THE WAFFLE HOUSE ERA


How quick overturn has maintained Atlanta’s rap dominance.










Panta Rhei (All Things Change) - Heraclitus



Heraclitus, a douchebag with a big brain acutely tuned into the slop that is life, melde the concept of constant change into a principle of world. He argued that it is the only principle we are assured as long as society exists and history has proven that as much as history repeats itself nothing is ever truly the same. The 21 st century philosophy of Atlanta as the current mecca of rap dominance not only takes this concept to heart to top the charts but is rooted in the ever-changing identity of the city itself. As someone raised in the city, having left, every time I return I see the creativity and growth found in the music (this can be positive and negative, [it’s no coincidence the harder the chart topper the more crime tends to fluctuate] remember when your zone meant more than reppin?). Most of the major rap cities have identities that their successful artists must at least fractionally adhere to (when you think of Los Angeles, Chicago, NY, etc a specific style often comes to mind). In Atlanta, it is the opposite, there is no boundaries developed because of the many years during the late 80s and on into the 90s of severe lack of respect for the music that was created in the area (and the South minus a few exceptions).







The 90s proved to be all that was needed to catapult the city into the upper echelon of rap music.






When the whole world was watching the East vs West rap titans duke it out during the 90s, many cities in both the northern border and in the south were seeking ways to develop their sound, not always to great success. In Atlanta the transition from bass rap (deviated from the infamous Miami genre with additional limbs of rap added in) or Freak-Nik jams as I call them, to dirty funky soulful sounds of Dungeon Family had begun. It was a collaborative style that had no similarities and the universal acclaim for albums like Soul Food and Atliens in the 90s helped open the door for the deep south on the critical sphere.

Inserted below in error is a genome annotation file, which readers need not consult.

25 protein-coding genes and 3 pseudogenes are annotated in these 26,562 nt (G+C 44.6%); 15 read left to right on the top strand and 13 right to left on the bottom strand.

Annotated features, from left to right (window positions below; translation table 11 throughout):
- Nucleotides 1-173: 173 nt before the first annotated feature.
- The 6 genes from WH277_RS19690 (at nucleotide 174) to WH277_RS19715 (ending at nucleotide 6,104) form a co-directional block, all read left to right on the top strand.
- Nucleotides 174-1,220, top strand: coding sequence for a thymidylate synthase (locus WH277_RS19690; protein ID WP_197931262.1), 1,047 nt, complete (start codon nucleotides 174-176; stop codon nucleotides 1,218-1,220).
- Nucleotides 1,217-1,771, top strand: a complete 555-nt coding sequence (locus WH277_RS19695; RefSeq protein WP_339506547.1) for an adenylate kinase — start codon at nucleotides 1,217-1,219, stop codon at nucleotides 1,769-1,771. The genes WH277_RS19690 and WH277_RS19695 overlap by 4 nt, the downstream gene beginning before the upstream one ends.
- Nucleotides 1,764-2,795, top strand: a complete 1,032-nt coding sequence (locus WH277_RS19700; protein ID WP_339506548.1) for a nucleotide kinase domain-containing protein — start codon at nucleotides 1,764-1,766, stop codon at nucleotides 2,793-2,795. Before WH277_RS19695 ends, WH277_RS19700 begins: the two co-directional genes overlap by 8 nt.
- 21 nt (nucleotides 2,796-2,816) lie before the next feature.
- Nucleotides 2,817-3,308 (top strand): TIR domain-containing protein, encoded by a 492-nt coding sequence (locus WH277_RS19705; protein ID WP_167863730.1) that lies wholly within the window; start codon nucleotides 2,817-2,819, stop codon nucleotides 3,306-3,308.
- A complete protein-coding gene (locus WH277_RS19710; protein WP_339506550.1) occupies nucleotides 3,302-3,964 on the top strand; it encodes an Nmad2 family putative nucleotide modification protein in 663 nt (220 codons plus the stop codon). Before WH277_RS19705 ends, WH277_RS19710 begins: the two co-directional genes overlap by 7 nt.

Still, it could be argued that so many of the albums of this period didn’t receive the eye opening success or reception that was deserved (Sorry, Witchdoctor). The 90s proved to be all that was needed to catapult the city into the upper echelon of rap music. It was their willingness to bend genre’s inside and outside of traditionally black music that allowed for future local acts to crossover to a more pop friendly groove.






Aug 9th, 2003 - the day T.I. released Trap Muzik, his second album, signified the (then unknown) true changing of the guard in hip-hop.



 From spotty regional stars to a dominance by one genre not seen since the early 90’s New York gold standard but for the city of Atlanta itself, the movement to the top had been in the works nearly 3 years prior. October 2000: Within a two-week period at the end of the month, two rap staples of the time dropped combining the weird off kilter aggression you could find in and sweat filled hole in the wall south of the Mason Dixon and a creative bounce enticing enough to remove anyone from their seat internationally: Back for the First Time and Stankonia. Its no coincidence that both feature the brilliant composition of Organize Noize who created and mastered this potion of sounds. It was the theatrics of songs like Southern Hospitality and So Fresh and So Clean that helped lay out the red carpet for the “fun rap” era in addition to perhaps the greatest selling showsman in rap history. Nelly (I know, I know). This was met with the peak of Blueprint era Jay-Z and Cash Money who literally took over the 99 and 2000 and the maniacal reign of Eminem, unstoppable, but if you paid close enough attention you could see the mainstay of #1 rap albums that continued in the next few years (Word of Mouf, Golden Grain, AttenCHUN!, Drankin Patnaz, Speakerboxx/Love Below, Chicken n Beer). 




The dominance of crunk music in the early 2000’s changed not only the aggressiveness of the music being made but the way that people partied regardless of the community. This was followed by the evolution of trap music, first receiving national attention through TI, being mastered through Young Jeezy, and perfected by Gucci Mane. Trap’s relevance internationally and continued success could be the (and has been the) source of infinite material. The run is surely nowhere close to climaxing with a new generation with such artists as Future, Thugga, 21 Savage, Migos, and the crossover masterminding of Donald Glover and a future that includes PeeWee Longway (who sorely belongs with the previous list), Yachty, Money Man, Johnny Cinco, and SahBabii.

This year alone has seen 6 different albums by Atlanta rappers reach #1 on the billboard charts, no other city has more than one. It has become a common trend seen on the charts in the last few years, an evolution of the trap attitude itself. Like any city there are spats that end in tragedy, but unlike most the sense of pride in supporting one’s own kind, has created an empire that will be hard for any other locale to top for years to come.